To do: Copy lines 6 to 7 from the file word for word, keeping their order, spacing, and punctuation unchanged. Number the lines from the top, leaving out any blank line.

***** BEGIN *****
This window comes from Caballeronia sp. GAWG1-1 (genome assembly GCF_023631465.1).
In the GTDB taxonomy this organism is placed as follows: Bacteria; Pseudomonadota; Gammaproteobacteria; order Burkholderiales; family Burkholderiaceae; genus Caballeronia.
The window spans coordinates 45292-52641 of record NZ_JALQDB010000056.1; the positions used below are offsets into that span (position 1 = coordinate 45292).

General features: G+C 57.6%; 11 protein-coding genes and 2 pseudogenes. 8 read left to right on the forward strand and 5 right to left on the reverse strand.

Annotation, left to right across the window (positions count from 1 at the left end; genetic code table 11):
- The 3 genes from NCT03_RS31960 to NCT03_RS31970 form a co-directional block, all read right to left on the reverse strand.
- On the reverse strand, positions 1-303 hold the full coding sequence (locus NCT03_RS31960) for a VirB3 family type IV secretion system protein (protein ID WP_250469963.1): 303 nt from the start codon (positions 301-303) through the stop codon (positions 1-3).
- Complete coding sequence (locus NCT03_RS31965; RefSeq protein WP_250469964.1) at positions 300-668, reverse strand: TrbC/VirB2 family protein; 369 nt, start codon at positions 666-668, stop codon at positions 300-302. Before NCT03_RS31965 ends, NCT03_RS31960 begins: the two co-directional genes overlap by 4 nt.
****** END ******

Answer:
- The 3 genes from NCT03_RS31960 to NCT03_RS31970 form a co-directional block, all read right to left on the reverse strand.
- On the reverse strand, positions 1-303 hold the full coding sequence (locus NCT03_RS31960) for a VirB3 family type IV secretion system protein (protein ID WP_250469963.1): 303 nt from the start codon (positions 301-303) through the stop codon (positions 1-3).